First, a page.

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Why the Appeals Process Should Stay Independent

Updated: Feb 13, 2021

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I am a firm believer in the Taxpayer Bill of Rights and, more specifically, the right to an independent Appeals Process, with an emphasis on the word “independent.”

To review, IRC § 7803(a)(3), as well as the Bill of Rights, gives a taxpayer the right to an independent Appeals Process. An appeal can be asked for after an audit or in the course of a Collections Due Process Hearing (CDP). The independence of the process is imperative to a fair and just tax system.

However, in October 2016, the IRS changed the Internal Revenue Manual (IRM) Guidance, as per IRM, to include both Counsel and Compliance in Appeals Conferences. Although both of these would normally be involved in the actual proceedings, their participation would end prior to the commencement of settlement negotiations.

While this limitation is welcome, if Counsel and Compliance are still allowed an additional opportunity to argue for their positions, the dynamic of the conference is changed, and the Appeals role as an independent decision maker is jeopardized.

Occasionally, some taxpayers might appreciate the increased involvement of Counsel and Compliance in the Appeals process as a means of expediting a negotiated settlement. However, the expanded participation should be consensual, not the result of a mandate.

In order to preserve its own legitimacy and to protect taxpayer rights, Appeals must ensure the pilot program is evaluated based on qualitative and quantitative measures and that the results, including Appeals’ own evaluation, are published in a fully transparent fashion.

For example, a decision regarding whether to continue, expand or abandon the participation of Counsel and Compliance in Appeals Conferences should only be reached after considering the impact it has on the cycle time and the frequency and favorability of settlements in cases within the pilot, as compared with similar cases in the general Appeals inventory. This data, along with the observations of participants and the analysis of Appeals, should then be made available to stakeholders for review and comments.

Before this intervention, the process was fairly simple. For example, if you disagreed with an auditor’s assessment, you could take the matter to Appeals. The designated officer, the AO, would look at all of the facts and circumstances surrounding the disagreement and weigh the “hazards of litigation.” In other words, they would weigh the cost of the case going to Tax Court versus the expense of it being settled or sent back to audit. In the case of a CDP Hearing, the AO makes the same determination.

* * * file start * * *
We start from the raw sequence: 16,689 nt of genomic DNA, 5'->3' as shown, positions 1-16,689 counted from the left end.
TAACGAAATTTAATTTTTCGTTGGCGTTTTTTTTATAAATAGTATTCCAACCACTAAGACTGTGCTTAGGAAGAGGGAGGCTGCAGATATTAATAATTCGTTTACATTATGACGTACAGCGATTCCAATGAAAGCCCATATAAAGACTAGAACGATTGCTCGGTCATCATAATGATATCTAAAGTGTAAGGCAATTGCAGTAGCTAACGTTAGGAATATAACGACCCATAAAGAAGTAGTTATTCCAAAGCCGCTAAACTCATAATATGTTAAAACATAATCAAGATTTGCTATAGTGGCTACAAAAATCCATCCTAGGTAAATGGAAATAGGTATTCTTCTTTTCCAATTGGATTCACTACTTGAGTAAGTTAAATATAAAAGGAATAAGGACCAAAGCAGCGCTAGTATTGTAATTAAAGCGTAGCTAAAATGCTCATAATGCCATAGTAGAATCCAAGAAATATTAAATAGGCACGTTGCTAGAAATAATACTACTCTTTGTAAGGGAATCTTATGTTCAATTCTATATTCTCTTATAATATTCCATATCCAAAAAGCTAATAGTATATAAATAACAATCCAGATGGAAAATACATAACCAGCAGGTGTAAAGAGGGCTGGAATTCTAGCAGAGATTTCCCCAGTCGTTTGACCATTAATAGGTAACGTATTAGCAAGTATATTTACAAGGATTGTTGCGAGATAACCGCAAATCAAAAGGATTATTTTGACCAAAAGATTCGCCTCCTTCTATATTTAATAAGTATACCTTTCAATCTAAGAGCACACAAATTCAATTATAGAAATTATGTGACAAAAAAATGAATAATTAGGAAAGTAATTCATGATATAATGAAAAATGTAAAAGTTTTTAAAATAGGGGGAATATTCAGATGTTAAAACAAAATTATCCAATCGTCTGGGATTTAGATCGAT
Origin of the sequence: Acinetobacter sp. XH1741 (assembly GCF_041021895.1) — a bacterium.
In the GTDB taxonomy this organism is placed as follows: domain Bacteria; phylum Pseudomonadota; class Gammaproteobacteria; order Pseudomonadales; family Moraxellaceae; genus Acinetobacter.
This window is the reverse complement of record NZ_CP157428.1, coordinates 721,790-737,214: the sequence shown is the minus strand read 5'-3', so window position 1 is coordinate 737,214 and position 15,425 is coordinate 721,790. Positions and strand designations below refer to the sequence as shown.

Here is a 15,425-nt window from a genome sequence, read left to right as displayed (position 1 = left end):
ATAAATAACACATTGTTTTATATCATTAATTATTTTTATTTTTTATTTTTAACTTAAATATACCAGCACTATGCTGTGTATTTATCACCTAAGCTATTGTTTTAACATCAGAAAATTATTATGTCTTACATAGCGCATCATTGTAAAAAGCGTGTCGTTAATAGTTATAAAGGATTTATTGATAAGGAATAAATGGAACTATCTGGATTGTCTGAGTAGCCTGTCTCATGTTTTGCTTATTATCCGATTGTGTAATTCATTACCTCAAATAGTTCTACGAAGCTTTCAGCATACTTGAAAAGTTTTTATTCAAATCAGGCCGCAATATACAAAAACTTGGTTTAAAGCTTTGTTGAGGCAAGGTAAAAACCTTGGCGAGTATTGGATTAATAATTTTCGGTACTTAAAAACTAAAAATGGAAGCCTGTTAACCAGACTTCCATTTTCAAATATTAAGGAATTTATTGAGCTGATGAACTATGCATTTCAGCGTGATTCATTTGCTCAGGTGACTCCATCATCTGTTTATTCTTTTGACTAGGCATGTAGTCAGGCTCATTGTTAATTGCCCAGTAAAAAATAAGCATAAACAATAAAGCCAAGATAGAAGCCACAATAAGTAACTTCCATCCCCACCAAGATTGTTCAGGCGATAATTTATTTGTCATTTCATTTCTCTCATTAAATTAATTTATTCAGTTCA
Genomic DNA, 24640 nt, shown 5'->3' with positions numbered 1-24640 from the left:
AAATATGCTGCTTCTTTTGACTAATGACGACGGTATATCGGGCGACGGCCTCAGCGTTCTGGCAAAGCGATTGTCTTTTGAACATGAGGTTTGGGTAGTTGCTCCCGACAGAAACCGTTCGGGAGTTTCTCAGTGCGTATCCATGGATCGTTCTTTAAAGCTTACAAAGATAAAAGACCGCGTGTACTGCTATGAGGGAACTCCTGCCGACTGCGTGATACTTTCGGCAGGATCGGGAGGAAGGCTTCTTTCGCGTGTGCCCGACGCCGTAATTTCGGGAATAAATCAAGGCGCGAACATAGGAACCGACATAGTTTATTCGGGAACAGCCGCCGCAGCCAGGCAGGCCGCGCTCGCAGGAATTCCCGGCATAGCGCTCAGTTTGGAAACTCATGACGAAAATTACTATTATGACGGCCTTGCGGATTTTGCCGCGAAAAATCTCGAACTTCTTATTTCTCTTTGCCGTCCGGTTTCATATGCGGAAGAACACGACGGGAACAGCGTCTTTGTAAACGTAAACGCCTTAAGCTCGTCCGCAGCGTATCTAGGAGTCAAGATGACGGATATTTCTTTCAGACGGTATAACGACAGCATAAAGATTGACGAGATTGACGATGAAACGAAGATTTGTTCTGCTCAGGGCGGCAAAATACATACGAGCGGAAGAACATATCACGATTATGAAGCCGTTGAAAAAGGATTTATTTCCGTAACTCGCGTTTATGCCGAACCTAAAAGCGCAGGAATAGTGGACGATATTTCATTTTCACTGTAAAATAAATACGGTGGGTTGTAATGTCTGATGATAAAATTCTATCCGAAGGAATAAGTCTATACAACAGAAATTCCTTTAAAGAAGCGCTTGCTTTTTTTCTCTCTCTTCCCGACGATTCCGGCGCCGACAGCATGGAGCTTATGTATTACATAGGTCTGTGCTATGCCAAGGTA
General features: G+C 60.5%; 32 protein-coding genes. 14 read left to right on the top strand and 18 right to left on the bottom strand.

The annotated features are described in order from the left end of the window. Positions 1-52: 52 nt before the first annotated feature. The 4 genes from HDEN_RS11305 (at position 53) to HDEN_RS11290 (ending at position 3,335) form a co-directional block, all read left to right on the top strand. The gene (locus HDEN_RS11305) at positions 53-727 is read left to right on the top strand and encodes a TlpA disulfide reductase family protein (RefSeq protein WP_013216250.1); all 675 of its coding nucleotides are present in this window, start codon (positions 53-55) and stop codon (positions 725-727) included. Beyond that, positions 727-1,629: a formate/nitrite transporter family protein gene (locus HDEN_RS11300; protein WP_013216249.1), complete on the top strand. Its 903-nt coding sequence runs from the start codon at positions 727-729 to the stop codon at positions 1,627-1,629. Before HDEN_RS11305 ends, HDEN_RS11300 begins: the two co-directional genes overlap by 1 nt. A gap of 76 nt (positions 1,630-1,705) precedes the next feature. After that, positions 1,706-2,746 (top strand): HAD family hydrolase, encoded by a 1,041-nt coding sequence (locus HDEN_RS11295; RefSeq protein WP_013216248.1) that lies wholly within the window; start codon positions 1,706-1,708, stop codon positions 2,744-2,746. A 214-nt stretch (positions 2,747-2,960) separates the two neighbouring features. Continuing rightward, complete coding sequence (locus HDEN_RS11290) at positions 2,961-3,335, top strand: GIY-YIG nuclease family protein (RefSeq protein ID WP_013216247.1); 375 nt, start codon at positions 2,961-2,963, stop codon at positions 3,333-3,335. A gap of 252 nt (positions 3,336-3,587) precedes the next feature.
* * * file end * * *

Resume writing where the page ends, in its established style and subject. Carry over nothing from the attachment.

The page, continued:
The key to the independence of Appeals is that the AO doesn’t have the same prejudices or preconceived notions as the auditor or the Revenue Officer, in the case of collections. Therefore, their job is to take a fresh look at the situation and make a ruling.

Under IRC § 7123, you can generally request that an issue you have not been able to resolve with the IRS examination or collection division be transferred to the Office of Appeals. For issues that are still unresolved, you may then request non-binding mediation (where a neutral third party will help you try to reach a settlement) or binding arbitration (where you and the IRS will be bound by a third party’s decision).

You may also request these after unsuccessfully trying to enter into a closing agreement or offer in compromise. According to the Statement of Procedural Rules, 26 C.F.R. § 601.106, in certain circumstances, the Office of Appeals has exclusive authority to settle your case.

Generally, for the four months after you petition the Tax Court, Appeals will be the only office within the IRS that can settle your case as long as the statutory notice of deficiency or other notice of determination was not issued by Appeals. In short, let’s keep Appeals independent as intended.

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